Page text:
The Civil War Institute (CWI) Fellows program provides a range of professional and academic experiences, allowing Gettysburg College students to develop new skills and expand their career options. Meet the 2020-2021 CWI Fellows!
The Fellows program is a unique opportunity for students interested in history to participate in a shared intellectual experience and take advantage of the unique resources provided by Gettysburg’s distinctive historical location. The program offers students a valuable opportunity to pursue historical research with members of the CWI staff and hone their skills as an historian, interpreter, researcher, and writer. CWI Fellows work at least five hours a week, expanding their knowledge of the long Civil War era through facilitated discussion, experiential learning opportunities on the battlefield and in local museums, and, at times, participation in digital and video projects.
The CWI offers a range of public programming throughout the academic year. CWI Fellows who are so inclined have the opportunity to meet some of the top scholars in the field while helping assist with the planning and social media coverage of events such as the Robert Fortenbaugh Memorial Lecture. The CWI Fellows Program is administered according to Gettysburg College’s nondiscrimination policy, details of which can be found on the Admissions/Financial Aid website.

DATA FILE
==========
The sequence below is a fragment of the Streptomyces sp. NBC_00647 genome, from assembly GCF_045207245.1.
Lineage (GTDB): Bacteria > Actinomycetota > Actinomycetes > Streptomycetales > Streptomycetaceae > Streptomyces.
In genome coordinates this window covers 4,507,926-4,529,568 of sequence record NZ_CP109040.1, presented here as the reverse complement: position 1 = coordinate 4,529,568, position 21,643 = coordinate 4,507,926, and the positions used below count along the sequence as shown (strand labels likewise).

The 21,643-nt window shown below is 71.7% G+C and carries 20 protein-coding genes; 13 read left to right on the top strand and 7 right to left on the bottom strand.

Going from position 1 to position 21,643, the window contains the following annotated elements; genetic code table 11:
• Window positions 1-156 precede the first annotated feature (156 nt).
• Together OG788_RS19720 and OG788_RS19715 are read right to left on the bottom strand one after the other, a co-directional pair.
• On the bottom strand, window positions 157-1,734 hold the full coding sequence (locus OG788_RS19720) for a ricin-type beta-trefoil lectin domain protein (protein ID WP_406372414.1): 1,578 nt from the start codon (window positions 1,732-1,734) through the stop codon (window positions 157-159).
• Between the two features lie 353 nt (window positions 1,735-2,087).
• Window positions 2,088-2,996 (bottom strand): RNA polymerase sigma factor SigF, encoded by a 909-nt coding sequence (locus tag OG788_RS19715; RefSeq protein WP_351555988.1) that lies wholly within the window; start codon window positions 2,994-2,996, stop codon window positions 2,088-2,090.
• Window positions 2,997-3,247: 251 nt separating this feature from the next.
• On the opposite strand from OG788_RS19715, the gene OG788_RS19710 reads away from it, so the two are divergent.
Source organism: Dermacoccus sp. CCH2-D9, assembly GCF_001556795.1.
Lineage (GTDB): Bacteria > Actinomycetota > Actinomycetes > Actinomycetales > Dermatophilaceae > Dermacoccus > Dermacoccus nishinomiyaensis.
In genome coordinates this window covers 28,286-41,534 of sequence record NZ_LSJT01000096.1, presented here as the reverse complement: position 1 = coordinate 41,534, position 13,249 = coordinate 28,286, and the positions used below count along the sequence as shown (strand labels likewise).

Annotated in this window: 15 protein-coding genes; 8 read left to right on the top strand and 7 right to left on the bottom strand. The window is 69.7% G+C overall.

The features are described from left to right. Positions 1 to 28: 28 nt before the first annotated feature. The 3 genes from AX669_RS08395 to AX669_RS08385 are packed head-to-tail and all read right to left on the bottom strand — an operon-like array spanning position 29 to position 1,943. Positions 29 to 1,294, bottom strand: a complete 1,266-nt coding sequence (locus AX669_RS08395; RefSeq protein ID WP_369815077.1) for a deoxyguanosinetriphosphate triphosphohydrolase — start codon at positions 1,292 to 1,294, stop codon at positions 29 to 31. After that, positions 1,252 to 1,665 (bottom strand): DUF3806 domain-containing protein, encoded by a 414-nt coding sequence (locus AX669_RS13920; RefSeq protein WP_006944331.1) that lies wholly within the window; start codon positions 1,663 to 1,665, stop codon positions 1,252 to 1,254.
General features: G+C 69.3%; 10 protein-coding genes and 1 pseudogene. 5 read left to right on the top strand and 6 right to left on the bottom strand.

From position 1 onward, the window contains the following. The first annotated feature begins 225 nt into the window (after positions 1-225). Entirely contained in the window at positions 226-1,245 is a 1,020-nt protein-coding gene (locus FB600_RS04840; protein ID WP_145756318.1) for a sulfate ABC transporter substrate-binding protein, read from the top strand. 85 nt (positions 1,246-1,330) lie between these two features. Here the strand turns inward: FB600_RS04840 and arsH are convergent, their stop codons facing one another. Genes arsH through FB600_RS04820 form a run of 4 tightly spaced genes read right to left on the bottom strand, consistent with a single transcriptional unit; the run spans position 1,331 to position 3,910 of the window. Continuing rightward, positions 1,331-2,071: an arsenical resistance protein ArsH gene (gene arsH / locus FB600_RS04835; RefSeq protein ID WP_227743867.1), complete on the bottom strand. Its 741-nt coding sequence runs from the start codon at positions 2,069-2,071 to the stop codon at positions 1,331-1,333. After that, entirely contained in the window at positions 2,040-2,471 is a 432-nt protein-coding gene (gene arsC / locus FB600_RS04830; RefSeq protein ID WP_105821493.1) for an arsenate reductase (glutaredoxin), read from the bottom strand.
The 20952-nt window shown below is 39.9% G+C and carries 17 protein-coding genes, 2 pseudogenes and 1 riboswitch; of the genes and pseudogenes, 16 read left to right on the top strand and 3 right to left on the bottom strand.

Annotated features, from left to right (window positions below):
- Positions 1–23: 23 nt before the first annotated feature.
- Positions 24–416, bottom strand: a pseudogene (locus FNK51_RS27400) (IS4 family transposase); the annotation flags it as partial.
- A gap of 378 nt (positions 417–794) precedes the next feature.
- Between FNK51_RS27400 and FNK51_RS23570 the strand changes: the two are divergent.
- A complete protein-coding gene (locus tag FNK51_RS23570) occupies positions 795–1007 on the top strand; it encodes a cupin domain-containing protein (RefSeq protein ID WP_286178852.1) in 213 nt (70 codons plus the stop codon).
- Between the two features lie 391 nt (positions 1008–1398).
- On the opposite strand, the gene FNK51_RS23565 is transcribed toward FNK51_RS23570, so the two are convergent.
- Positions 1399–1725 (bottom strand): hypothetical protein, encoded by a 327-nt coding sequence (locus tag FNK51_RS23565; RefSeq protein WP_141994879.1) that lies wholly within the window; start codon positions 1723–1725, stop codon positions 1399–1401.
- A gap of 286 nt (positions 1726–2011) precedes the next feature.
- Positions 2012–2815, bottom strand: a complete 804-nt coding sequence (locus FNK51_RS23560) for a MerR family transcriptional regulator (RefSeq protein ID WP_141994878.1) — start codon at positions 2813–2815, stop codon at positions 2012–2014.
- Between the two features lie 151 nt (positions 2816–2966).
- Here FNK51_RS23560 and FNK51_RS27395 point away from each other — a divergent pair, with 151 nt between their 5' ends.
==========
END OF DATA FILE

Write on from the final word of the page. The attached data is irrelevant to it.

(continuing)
The 2020-2021 Fellows are busy working on a variety of projects, including creating short interpretive videos on the Gettysburg battlefield, conducting Zoom interviews with noted Civil War scholars, leading small-scale battlefield experiences for their peers, conducting primary source research for the Killed at Gettysburg digital history project, researching and writing short scholarly pieces for the CWI’s student blog, the Gettysburg Compiler, and transcribing Civil War soldiers’ letters for preservation in the College library’s Special Collections. Several of the students are also working on a brand new digital history project researching and mapping Confederate monuments, with special attention to the historical context of when, where, and by whom these monuments were erected, as well as the iconography and inscriptions on those monuments. In addition the Fellows come together twice a month as a group for Zoom discussions with public historians about various aspects of the craft of public history, discussions of scholarly articles, digital archives and material culture, and interpretive workshops out on the battlefield.